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Prebiotics vs Probiotics and Everything In Between

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  Published on October 20th, 2020
  Reading time: 3 minutes
  Last modified March 18th, 2023
Prebiotic and probiotic bacteria

When you think of bacteria, you likely think of pathogenic bacteria but, your body also has beneficial bacteria. Probiotics are just one example of good bacteria. You’ve probably heard the terms probiotics and prebiotics floating around the health world. What are probiotics vs prebiotics?

Should you include probiotics in your ketogenic diet?

What are Probiotics?

Probiotics refer to a type of bacteria that naturally live in your body that help your digestive tract digest food, destroy disease-causing cells, and produce vitamins. Some yeasts like Saccharomyces boulardii might also be used as probiotics. Probiotics are live microorganisms, and different types of probiotics have different effects.

Your microbiome refers to the diverse community of microorganisms in and on your body that keep you healthy. The bacteria in your gut play a pivotal role in your health, and consuming probiotic foods or taking probiotic supplements can improve your gut microbiome and immune system.

Probiotics can be found in fermented foods like sauerkraut, kimchi, pickles, and yogurt. You can also take probiotics in supplement form. The most commonly discussed probiotic bacteria are the strains Lactobacillus and Bifidobacterium [1].

You can purchase food-grade probiotic supplements as capsules and pills, drinks, powders, or liquids. They typically need to be stored in a refrigerator to keep the bacteria alive. Most probiotic strains are fragile and need to be protected from oxygen, heat, light, and humidity.

The probiotics might begin to break down or die if exposed to these elements. Read the labels on your probiotic products to make sure you store and use them correctly within the expiration date [2] [3].

What are Prebiotics?

Prebiotics are the food for the probiotic bacteria. Using probiotics and prebiotics together is often called microbiome therapy. You don’t necessarily need to take a prebiotic for probiotics to work, but it can enhance the effectiveness of your probiotics.

Prebiotics aren’t bacteria; rather, they’re fuel to help the bacteria grow. Prebiotics are a type of dietary fiber or carbohydrate your body can’t digest. For example, inulin is a prebiotic fiber found in chicory root, artichoke, and asparagus. When you consume these foods, you’re also consuming prebiotics to feed your healthy gut bacteria.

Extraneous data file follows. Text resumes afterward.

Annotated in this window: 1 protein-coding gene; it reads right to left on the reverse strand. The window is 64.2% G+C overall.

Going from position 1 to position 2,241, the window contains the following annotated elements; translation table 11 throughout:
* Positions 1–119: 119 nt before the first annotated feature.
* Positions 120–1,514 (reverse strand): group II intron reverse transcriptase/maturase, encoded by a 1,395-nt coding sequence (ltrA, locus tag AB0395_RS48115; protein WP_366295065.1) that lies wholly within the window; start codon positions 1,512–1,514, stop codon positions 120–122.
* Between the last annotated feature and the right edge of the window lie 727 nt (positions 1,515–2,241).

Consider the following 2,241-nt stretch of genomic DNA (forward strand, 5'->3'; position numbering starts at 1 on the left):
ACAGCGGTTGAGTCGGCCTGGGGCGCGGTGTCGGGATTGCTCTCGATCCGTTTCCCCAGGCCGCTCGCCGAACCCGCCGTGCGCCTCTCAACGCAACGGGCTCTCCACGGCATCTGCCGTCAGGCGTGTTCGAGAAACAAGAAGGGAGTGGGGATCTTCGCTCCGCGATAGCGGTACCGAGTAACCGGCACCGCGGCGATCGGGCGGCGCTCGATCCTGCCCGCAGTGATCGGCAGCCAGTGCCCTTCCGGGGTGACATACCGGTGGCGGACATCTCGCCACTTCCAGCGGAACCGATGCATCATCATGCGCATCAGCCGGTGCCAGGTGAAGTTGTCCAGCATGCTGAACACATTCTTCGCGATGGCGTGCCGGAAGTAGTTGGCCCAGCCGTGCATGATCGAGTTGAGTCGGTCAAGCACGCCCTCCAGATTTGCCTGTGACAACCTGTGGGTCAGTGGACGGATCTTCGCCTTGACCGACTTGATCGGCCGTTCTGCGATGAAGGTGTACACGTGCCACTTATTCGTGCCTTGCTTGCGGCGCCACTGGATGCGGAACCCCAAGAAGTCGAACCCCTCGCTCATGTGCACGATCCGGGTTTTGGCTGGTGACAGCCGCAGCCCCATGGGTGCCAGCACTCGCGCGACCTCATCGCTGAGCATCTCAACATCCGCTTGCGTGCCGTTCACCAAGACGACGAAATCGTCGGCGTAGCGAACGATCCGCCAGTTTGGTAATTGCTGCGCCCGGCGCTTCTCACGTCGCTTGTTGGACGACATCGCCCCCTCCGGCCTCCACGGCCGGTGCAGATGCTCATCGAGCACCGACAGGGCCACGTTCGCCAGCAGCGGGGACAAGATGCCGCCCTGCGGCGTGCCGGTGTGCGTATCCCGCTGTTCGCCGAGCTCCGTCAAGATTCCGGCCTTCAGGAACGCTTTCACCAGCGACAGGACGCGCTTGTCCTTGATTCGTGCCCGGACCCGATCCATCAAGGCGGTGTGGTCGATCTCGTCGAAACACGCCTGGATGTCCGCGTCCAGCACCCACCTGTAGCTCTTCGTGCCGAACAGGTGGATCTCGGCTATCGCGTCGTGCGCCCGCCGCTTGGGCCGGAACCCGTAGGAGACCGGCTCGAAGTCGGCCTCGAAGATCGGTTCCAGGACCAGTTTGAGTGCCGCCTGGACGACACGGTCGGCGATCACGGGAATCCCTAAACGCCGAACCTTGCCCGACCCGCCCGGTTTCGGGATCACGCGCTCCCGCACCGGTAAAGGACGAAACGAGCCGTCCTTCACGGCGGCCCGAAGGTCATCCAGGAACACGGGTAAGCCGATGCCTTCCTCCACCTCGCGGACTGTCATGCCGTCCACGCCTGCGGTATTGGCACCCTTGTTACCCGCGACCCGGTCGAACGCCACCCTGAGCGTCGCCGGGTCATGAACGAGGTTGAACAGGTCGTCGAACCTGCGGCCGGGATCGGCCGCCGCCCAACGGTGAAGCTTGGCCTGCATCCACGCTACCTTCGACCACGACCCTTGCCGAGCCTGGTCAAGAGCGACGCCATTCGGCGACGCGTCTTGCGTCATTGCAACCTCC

When a food contains both prebiotics and probiotics, it’s called a synbiotic. Synbiotic foods include kefir, cheese, and certain types of yogurt [4] [5] [6].

You can also purchase prebiotic supplements as a capsule (liquid and powdered form) or a commercial food additive. When used in conjunction, the probiotics and prebiotics seem to have the most advantageous effect.

What are the Health Benefits of Probiotics vs Prebiotics?

The science is mounting and the word’s getting out that probiotics and prebiotics can be especially beneficial for your general health and wellness. Probiotics and prebiotics might be effective for treating irritable bowel syndrome (IBS), allergic disorders, diarrhea, inflammatory arthritis, and even the common cold. They’ve even been suggested as treatments for obesity. Certain bacteria seem to be more beneficial for weight loss [7] [8].

Some studies associate gut health with mental health and mood. Both human and animal studies conclude that probiotic supplements can improve certain mental health disorders [9] [10]. Research shows supplementing with Bifidobacterium and Lactobacillus for 1-2 months can improve depression, autism, anxiety, memory, and obsessive-compulsive disorder (OCD) [11].

Probiotics might also benefit your heart health and lower bad cholesterol and blood pressure. Some lactic acid-producing bacteria can reduce cholesterol by breaking down bile in the digestive system [12] [13] [14].

It’s important to note that probiotics aren’t regulated according to the U.S. Food and Drug Administration ‘drug’ standards, which means that some of the live bacteria used in probiotics haven’t been evaluated with the FDA safety measures. When you’re sourcing probiotics, consider the source. Many companies use outside labs and third-party test their supplements for quality and safety.